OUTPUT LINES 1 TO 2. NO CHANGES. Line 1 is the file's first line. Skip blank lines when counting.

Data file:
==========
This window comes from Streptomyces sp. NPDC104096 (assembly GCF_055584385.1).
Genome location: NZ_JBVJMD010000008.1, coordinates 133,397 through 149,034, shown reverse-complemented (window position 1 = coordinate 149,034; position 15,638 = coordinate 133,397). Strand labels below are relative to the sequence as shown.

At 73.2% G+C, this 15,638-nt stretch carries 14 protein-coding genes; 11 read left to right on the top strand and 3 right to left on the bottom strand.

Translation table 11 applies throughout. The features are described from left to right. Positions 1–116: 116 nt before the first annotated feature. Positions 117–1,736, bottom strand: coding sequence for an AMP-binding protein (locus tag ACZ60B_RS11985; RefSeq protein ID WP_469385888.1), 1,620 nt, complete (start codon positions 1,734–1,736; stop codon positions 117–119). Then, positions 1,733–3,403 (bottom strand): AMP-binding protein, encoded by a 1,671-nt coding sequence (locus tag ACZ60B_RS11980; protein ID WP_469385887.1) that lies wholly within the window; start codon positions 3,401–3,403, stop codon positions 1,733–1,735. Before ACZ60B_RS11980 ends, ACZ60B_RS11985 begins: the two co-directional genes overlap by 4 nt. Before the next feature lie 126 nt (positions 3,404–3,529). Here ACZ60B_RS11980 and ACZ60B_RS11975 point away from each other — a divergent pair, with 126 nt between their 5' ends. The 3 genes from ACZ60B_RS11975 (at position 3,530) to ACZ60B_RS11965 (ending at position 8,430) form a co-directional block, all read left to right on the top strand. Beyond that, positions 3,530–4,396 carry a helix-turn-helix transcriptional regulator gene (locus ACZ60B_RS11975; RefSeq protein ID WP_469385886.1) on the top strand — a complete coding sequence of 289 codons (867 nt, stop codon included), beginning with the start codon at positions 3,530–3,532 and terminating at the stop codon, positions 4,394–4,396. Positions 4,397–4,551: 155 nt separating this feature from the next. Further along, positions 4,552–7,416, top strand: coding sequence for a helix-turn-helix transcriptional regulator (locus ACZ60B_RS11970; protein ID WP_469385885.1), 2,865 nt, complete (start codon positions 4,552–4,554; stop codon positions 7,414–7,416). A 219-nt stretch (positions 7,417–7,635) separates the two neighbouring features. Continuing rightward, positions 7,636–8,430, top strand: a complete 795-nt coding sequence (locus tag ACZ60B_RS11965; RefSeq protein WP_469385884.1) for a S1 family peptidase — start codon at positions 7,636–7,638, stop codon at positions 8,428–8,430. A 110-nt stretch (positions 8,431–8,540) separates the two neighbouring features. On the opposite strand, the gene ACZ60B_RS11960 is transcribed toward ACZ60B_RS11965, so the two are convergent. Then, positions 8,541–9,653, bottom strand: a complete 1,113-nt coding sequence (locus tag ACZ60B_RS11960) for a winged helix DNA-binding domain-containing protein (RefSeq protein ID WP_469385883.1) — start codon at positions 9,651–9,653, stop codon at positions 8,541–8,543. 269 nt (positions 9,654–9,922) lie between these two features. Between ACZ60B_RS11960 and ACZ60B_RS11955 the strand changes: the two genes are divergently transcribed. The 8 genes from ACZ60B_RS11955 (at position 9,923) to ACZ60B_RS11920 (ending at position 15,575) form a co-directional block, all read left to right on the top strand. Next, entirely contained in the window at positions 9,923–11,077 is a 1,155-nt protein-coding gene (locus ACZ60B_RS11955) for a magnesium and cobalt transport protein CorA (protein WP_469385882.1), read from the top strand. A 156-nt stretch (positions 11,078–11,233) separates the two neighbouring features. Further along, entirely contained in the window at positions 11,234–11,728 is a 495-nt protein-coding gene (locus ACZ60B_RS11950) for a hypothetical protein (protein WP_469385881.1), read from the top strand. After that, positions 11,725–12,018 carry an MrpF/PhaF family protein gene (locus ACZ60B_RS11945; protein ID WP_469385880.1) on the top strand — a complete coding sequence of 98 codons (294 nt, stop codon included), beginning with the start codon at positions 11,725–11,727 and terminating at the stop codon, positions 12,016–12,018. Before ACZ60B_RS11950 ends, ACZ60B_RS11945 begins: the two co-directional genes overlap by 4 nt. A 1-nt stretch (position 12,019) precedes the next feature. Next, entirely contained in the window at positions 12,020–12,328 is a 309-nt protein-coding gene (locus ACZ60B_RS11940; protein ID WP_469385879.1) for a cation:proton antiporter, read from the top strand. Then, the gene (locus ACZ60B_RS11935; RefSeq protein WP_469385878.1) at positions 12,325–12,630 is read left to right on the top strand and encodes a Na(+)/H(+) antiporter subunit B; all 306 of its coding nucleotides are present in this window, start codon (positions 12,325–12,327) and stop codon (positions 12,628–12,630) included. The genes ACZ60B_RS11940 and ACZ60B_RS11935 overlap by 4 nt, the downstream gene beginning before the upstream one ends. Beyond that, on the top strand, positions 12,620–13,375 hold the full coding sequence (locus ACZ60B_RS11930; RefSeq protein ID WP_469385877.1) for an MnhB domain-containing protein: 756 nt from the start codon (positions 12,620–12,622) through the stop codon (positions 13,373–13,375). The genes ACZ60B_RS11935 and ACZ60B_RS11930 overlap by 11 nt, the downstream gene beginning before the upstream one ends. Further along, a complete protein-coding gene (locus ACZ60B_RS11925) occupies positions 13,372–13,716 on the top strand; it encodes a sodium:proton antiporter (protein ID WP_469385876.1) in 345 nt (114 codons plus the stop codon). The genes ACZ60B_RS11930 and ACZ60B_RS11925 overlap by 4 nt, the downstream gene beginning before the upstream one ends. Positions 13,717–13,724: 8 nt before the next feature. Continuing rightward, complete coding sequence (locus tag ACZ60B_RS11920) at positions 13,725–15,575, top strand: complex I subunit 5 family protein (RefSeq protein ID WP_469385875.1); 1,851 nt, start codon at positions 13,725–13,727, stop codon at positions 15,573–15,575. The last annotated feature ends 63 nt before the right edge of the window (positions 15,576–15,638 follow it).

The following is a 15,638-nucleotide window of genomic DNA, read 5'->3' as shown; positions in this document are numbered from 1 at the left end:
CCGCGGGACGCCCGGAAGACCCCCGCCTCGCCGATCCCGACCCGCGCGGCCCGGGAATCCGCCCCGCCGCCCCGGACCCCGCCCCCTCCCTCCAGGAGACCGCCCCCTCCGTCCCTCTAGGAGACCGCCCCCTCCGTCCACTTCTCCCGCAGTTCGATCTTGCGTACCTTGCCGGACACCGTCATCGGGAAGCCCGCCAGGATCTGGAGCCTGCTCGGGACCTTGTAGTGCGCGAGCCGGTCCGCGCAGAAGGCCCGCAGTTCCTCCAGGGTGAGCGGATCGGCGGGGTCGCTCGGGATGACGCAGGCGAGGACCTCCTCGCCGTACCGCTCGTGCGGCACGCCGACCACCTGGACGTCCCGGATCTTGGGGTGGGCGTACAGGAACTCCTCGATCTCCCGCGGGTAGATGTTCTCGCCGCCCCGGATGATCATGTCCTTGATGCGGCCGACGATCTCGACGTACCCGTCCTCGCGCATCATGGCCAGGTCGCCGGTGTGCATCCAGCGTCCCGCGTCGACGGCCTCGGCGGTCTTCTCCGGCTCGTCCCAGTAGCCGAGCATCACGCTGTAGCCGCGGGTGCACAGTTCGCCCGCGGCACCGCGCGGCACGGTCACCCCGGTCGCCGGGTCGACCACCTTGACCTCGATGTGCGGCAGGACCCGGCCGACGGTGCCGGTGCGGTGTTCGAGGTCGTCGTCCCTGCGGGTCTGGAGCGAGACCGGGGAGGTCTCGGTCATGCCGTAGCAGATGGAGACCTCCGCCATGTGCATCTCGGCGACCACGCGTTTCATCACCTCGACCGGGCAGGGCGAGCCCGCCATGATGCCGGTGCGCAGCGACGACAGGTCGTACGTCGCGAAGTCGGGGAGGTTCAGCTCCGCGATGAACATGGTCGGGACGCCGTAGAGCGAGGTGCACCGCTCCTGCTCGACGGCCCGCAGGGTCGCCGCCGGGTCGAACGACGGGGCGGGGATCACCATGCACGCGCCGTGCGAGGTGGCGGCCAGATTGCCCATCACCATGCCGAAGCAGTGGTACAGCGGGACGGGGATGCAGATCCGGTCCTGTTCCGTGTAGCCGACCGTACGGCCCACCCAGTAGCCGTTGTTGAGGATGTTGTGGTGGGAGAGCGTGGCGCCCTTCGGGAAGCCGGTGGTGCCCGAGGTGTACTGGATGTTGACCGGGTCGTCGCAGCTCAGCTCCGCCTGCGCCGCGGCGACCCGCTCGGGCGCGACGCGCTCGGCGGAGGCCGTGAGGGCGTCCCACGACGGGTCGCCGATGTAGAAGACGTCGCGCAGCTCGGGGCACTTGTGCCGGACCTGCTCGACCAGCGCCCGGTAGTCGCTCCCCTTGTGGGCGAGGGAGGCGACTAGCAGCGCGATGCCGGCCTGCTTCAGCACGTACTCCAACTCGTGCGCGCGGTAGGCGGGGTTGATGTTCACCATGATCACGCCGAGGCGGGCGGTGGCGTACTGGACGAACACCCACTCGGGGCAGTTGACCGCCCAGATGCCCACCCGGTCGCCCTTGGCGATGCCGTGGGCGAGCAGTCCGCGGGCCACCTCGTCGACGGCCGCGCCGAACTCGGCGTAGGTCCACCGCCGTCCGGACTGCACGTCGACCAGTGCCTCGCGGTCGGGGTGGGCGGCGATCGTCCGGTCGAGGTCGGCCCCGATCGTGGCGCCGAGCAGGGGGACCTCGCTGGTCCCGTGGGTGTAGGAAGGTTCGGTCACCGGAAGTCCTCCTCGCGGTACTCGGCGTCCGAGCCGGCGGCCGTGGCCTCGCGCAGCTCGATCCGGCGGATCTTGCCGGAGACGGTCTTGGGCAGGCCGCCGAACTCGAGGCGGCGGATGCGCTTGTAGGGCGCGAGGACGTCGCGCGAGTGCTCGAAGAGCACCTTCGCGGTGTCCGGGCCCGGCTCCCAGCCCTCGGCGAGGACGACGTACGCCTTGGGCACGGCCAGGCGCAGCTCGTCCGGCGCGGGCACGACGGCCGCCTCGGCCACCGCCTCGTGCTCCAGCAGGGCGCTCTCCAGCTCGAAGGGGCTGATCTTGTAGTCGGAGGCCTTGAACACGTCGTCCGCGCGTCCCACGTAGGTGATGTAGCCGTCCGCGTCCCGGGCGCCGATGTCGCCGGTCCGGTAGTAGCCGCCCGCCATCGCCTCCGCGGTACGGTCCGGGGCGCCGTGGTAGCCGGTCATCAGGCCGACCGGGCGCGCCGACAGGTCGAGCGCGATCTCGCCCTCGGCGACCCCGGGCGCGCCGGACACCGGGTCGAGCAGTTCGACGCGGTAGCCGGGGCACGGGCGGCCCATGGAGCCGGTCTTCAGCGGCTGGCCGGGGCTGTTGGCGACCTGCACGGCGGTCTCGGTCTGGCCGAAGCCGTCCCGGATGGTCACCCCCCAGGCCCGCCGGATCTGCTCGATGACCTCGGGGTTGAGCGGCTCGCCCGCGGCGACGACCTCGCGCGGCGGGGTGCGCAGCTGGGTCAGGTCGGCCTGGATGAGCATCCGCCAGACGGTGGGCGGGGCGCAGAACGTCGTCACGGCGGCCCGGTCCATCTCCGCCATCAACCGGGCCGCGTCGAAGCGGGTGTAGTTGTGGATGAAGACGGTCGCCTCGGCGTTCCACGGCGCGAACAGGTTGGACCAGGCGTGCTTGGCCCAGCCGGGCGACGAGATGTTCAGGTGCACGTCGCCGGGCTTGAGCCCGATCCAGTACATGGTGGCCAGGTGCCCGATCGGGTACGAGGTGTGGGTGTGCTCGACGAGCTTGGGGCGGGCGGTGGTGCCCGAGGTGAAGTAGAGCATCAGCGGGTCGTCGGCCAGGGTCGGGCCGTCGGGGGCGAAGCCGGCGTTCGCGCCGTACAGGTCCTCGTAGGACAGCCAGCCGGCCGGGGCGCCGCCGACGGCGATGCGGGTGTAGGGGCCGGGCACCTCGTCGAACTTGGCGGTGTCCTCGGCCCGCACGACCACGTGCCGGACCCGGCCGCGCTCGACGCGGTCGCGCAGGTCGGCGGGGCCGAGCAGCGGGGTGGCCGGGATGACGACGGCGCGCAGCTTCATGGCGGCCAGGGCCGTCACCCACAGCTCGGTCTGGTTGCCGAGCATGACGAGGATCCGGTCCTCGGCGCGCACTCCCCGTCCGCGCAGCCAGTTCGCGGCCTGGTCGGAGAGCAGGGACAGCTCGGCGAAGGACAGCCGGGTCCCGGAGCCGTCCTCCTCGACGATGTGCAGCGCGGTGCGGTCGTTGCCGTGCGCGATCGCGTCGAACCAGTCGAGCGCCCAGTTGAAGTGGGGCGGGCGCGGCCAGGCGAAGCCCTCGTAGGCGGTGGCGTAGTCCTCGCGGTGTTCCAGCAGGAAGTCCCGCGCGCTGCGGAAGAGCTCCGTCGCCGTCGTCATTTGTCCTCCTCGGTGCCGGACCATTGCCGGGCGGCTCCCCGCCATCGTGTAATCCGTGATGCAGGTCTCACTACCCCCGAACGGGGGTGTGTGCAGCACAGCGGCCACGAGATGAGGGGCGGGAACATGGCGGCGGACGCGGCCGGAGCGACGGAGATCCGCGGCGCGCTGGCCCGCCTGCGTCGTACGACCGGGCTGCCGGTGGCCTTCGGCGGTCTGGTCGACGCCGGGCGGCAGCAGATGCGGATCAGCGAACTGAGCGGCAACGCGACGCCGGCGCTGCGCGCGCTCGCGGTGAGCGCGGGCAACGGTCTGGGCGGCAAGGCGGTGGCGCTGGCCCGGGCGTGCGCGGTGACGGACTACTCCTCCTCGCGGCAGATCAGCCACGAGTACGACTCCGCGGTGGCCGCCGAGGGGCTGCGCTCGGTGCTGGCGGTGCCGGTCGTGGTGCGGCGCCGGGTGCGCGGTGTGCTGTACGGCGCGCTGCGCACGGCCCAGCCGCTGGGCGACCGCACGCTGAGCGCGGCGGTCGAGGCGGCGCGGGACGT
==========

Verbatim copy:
This window comes from Streptomyces sp. NPDC104096 (assembly GCF_055584385.1).
Genome location: NZ_JBVJMD010000008.1, coordinates 133,397 through 149,034, shown reverse-complemented (window position 1 = coordinate 149,034; position 15,638 = coordinate 133,397). Strand labels below are relative to the sequence as shown.